2. a univalent antibody fragment.
monoclonal a's (MOAB) proteins produced from a single clone of B lymphocytes; used as laboratory reagents in radioimmunoassays, ELISA assay, and immunofluorescence assays, and also as biological response modifiers fused with rapidly reproducing myeloma cells, resulting in a hybridoma capable of synthesizing a massive amount of one specific antibody; the antibody is made in response to tumor cells injected into mice and is produced from mouse serum. Monoclonal antibodies may be used alone (unconjugated) or bound (conjugated) to radioisotopes, toxins, or other biological response modifiers. When bound to radioisotopes they may also be used as a diagnostic tool to locate tumors and metastatic disease.
natural a's (naturally occurring a's) antibodies present in the serum of normal individuals in the apparent absence of any contact with the specific antigen, probably induced by exposure to cross-reacting antigens; examples are the ABO antibodies, anti-A and anti-B. Such antibodies may play a major role in resistance to infection.
neutralizing antibody one that reduces or destroys infectivity of a homologous infectious agent by partial or complete destruction of the agent.
protective antibody one responsible for immunity to an infectious agent, observed in passive immunity.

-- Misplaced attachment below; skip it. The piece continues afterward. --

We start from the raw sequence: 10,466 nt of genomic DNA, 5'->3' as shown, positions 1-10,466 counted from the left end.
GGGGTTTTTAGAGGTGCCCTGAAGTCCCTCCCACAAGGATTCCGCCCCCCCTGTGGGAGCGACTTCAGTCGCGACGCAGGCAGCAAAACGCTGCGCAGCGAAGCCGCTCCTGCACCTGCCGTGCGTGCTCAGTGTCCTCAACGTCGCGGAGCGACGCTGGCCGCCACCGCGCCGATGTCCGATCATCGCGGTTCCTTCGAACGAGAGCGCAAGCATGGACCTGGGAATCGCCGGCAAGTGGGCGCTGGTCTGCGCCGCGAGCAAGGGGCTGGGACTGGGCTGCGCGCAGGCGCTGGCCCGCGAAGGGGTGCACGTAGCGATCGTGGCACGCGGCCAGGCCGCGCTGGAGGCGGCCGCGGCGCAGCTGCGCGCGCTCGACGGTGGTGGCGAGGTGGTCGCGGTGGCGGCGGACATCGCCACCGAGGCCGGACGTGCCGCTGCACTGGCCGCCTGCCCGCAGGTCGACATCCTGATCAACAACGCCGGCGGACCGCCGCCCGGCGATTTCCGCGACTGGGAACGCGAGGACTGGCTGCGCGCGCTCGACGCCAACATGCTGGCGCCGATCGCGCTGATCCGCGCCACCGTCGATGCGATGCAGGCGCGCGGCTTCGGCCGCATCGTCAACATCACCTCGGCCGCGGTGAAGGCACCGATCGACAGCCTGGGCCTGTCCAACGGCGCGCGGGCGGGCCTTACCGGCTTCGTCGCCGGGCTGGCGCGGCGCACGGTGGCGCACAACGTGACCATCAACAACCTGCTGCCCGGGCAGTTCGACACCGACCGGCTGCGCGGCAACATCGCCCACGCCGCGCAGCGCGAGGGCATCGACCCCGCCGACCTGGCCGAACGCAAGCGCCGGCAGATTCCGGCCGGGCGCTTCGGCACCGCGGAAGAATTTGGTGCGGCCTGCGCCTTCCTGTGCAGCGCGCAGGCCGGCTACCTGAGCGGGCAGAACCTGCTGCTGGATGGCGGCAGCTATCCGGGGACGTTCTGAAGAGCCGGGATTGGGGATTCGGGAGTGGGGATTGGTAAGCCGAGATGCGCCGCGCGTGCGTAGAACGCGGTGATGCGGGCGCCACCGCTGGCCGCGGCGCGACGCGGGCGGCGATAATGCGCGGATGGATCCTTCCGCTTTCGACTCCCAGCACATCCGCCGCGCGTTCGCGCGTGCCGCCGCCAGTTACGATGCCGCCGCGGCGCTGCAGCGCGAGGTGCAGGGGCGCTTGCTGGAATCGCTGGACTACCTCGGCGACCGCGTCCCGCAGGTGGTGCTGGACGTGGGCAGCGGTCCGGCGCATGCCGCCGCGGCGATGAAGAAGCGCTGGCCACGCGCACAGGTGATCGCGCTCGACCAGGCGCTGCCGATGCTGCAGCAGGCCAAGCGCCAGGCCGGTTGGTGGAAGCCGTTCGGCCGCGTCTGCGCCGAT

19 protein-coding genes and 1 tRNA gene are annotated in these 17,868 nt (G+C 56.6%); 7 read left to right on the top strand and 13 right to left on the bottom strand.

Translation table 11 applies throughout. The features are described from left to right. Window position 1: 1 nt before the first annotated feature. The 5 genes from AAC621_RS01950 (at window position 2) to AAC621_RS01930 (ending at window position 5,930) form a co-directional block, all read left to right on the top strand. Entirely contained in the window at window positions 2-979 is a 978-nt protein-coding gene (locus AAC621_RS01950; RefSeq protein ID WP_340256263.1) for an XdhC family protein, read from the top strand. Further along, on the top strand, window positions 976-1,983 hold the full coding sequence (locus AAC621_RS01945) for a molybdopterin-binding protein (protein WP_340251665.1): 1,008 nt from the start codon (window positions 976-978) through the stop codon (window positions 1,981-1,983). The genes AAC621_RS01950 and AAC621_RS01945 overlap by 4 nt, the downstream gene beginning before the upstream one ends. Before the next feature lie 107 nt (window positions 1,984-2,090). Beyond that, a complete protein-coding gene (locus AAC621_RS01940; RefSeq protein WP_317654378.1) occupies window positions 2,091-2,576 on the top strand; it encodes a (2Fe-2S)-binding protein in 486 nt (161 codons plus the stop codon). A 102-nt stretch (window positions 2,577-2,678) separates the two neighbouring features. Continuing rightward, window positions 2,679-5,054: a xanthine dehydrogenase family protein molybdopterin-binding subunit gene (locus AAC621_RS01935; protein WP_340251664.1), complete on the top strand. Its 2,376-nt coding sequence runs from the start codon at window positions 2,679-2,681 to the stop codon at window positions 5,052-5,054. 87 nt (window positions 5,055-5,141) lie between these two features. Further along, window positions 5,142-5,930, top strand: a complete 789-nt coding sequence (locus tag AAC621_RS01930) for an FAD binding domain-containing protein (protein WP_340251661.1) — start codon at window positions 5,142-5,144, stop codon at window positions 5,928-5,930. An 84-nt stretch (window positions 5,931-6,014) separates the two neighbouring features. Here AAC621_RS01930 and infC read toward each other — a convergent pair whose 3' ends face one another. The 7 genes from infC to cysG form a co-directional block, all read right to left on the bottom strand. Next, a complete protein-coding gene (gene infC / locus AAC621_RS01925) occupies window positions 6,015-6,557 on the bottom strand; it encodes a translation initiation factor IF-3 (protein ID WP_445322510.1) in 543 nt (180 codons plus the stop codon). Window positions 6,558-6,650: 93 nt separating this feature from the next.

Rh a's those directed against Rh antigen(s) of human erythrocytes. Not normally present, they may be produced when Rh-negative persons receive Rh-positive blood by transfusion or when an Rh-negative person is pregnant with an Rh-positive fetus.
saline antibody complete antibody.

neu·tra·liz·ing an·ti·bod·y

a form of antibody that reacts with an infectious agent (usually a virus) and destroys or inhibits its infectivity and virulence; may be demonstrated by means of mixing serum with the suspension of infectious agent, and then injecting the mixture into animals or cell cultures that are susceptible to the agent in question.

neu·tra·liz·ing an·ti·bod·y

(nū'trăl-ī-zing an'ti-bod-ē)
A form of antibody that reacts with an infectious agent (usually a virus) and destroys or inhibits its infectivity and virulence.
References in periodicals archive ?
All serum samples had neutralizing antibody against the major EV-D68 isolates circulating in the United States in 2014, and most had antibody to the other 2 less frequently detected isolates that year (Figure 2; Appendix Figure).